At what price? Asks Helen Wright, who has taught in Hong Kong, the Middle East and Australia and has been headmistress of three girls’ schools including Heathfield in Ascot and St Mary’s Calne in Wiltshire.
The figures speak for themselves: the number of calls to Childline in the UK about exam stress has risen by 11 per cent since 2015, with the majority of calls coming from children aged 12 to 15. In a recent poll in Hong Kong, over 30 per cent of primary aged children were revealed to be at risk of suicide, due in large part to their schoolwork. South Korea has the highest youth suicide rate in the world, again because of the stress engendered by their education. Australian students come top in the exam anxiety stakes, according to the 2017 OECD report into child wellbeing – what on earth is going on, for this to happen in a country synonymous with a relaxed, laid-back life?
The issue lies fair and square with the system – a reductive one which tries to compare young people through numbers and outdated assessment processes, which has built up an expectation that if university isn’t your destination, you have failed. This expectation has become so ingrained in public consciousness – assisted in no small part by the claims of universities to be the best pathways to
a brighter future – that it takes a brave young person to break the mould and get off the treadmill.
Yet there are signs of hope. The UAE has followed through on the promise of its Ministry of Happiness, founded in 2016, with regular surveys of the school population, and the vow to intervene if and when it is needed, to improve pupils’ wellbeing. Persuasive voices around the world emphasise how success in the 21st century demands individuality and creativity of the sort that cannot be measured in our current system. When Andreas Schleicher, OECD Director for Education and Skills, who launched the first OECD PISA report on students’ wellbeing in 2017, starts talking about happiness, it is clear that the winds of change are stirring.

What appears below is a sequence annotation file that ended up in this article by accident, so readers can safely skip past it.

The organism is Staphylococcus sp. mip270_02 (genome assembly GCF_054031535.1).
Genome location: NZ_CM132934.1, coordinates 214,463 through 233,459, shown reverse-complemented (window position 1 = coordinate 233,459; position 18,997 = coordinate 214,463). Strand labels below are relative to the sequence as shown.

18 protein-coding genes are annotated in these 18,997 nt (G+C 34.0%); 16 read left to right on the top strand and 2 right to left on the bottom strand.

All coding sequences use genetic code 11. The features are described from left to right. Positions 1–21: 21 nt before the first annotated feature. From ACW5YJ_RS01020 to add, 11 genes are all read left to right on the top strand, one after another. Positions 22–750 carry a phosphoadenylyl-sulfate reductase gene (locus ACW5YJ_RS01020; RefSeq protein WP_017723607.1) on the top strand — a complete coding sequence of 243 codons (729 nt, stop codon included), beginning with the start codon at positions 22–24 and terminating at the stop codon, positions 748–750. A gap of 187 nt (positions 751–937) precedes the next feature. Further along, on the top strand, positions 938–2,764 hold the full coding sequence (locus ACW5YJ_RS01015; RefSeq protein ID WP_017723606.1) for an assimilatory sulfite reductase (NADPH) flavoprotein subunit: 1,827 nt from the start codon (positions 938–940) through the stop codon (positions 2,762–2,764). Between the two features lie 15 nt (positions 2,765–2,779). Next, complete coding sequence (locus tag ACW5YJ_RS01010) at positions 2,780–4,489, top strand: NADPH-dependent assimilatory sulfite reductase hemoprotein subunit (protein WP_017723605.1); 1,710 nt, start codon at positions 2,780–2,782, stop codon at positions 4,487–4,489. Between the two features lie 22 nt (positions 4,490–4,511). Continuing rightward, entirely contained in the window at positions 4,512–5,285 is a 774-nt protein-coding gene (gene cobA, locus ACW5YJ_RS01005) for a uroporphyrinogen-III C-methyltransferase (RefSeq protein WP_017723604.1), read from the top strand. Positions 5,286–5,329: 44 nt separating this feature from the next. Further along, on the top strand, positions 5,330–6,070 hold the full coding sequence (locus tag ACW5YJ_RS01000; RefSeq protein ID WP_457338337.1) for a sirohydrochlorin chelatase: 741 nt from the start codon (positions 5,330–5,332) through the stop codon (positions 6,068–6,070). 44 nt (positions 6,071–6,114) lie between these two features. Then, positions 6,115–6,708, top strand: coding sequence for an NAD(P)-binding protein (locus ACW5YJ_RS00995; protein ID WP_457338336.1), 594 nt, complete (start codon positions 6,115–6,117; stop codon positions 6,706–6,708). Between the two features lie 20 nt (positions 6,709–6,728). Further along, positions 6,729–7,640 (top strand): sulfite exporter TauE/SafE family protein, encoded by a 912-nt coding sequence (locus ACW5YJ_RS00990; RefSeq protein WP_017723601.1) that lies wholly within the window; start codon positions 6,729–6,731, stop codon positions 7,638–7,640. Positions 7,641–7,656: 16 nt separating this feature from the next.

These seeds of hope need to flourish. All over the world, children are suffering because of the stress of their education; collectively we need to take radical action to change this. While it is always going to fall to individual young people to focus on their own personal mental health, supported and encouraged by their parents, families and teachers, it is up to the rest of us to work out how we can pivot and demand a return to what education should be about – the development of young people into who they are. This needs a concerted effort from all of us.
This article originally appeared in the Spring Summer 18 issue of School House.